Date: 11th November 2016 at 11:46am
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Following yesterday’s announcement by the Premier League that all 20 member clubs had agreed that at least one block of away fans would be pitch side, here’s a breakdown of what that actually means in practice, based on arrangements in place for 2016/17.

The announcement yesterday by Premier League Executive Chairman Richard Scudamore read.

‘Basically you won’t be able to be stuck up in the third tier, out in the corner, if you’re an away fan. It’s about atmosphere. One of the unique things about our game, particularly in England, is the amount of away fans and the noise they create. When an away goal is scored, you want that atmosphere and interaction between the two sets of fans.’

He added.

‘Pitch-side is the easiest way of describing it but clearly some ground configurations mean there might be some gap between where the seats actually are, and there might be something else in between that and the pitch.’

As we already knew at the point, having now been agreed by the 20 member clubs in the top flight, the three sides promoted from the Championship next season do not have a say and cannot prevent the rule change coming into effect.

I wondered what this might mean for some grounds, would it be wholescale changes necessary – I don’t know, I’m not a stadium anorak!

And to be honest I didn’t get round to even trying to check, but helpfully I spotted a piece in The Mirror – so all credit to them as they did the legwork.

The number of club’s that will have to rethink seating arrangements for next season totals: three.

Well, not even three, because Tottenham Hotspur are in their last final throes of life at White Hart Lane prior to moving to their new ground, so it means two clubs will have to make changes.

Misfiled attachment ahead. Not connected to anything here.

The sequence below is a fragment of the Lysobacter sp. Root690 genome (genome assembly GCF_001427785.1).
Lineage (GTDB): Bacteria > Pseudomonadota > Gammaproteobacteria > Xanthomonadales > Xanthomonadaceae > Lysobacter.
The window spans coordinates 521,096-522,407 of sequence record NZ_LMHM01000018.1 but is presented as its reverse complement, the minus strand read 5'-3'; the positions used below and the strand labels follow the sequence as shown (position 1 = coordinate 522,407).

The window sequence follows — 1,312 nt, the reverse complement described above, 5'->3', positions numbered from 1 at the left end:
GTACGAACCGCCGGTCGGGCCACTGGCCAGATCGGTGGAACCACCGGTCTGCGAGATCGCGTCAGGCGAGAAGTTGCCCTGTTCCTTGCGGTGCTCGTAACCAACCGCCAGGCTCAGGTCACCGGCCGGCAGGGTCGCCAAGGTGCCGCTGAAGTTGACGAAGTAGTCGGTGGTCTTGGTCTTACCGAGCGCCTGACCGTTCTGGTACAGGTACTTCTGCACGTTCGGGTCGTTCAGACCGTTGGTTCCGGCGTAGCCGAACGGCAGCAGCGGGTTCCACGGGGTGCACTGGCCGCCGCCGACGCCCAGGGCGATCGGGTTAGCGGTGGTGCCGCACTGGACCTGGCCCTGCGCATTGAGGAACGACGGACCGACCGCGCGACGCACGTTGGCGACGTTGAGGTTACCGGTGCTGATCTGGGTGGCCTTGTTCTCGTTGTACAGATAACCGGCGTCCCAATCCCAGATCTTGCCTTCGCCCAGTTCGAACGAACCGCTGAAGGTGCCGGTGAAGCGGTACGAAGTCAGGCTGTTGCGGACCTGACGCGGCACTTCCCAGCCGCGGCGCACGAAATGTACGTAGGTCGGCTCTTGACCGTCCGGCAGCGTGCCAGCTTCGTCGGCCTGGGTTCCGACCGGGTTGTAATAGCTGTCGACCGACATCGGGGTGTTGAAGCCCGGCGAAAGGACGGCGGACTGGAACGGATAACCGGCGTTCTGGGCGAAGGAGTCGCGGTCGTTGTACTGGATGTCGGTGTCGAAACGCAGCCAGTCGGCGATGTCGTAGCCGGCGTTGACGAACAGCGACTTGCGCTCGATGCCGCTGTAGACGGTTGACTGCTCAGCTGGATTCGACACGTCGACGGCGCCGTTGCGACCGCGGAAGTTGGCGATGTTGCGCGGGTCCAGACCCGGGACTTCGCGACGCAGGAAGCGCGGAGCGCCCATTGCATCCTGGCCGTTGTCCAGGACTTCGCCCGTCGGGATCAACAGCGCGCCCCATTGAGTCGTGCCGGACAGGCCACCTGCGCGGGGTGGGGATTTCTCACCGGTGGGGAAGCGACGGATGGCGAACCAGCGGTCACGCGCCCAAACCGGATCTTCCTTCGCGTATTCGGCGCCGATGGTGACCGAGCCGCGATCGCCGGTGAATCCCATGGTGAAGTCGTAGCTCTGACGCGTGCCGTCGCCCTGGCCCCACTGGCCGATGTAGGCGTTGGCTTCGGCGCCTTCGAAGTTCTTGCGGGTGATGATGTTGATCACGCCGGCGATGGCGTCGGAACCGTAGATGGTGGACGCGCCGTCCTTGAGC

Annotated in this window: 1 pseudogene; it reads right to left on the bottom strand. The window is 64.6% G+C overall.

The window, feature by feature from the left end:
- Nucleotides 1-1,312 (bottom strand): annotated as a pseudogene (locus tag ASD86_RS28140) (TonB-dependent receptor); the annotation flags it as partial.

Manchester United and Sunderland.

All of the other, current, Premier League sides already accommodate at least one block of away fans next to the pitch – or what would be considered pitch side based on their report – which is probably why this agreement came out of the blue and was achieved so quickly!

The Football Supporters’ Federation were also involved in trying to help this switch come through, and there own report highlights Sunderland as the only side to not have any pitchside seats.

So clearly people are taking a slightly different determination on what constitutes a ‘block’ pitchside – or at least an acceptable ‘block’.

In any event though, it should see those areas safely grow in the future, and whilst only a small change – in and of itself it won’t stop some away fans being crammed high and in a corner) – it can be considered another small step in the right direction.

Kevin Miles, FSF Chief Executive commented.

‘We’ve lobbied the Premier League for a number of seasons to move more away fans pitchside and we’re very pleased they have chosen to do that from 2017. Placing away fans up in the gods may appear to give home teams a competitive advantage, but often in reality this kills the atmosphere for everyone on matchday, this is why we’ve been lobbying for such a rule to be introduced. We’re pleased to see this step taken. Away fans make a massive contribution to the atmosphere by bringing noise, colour and character to football grounds every weekend – and we want football to make the most of that.’

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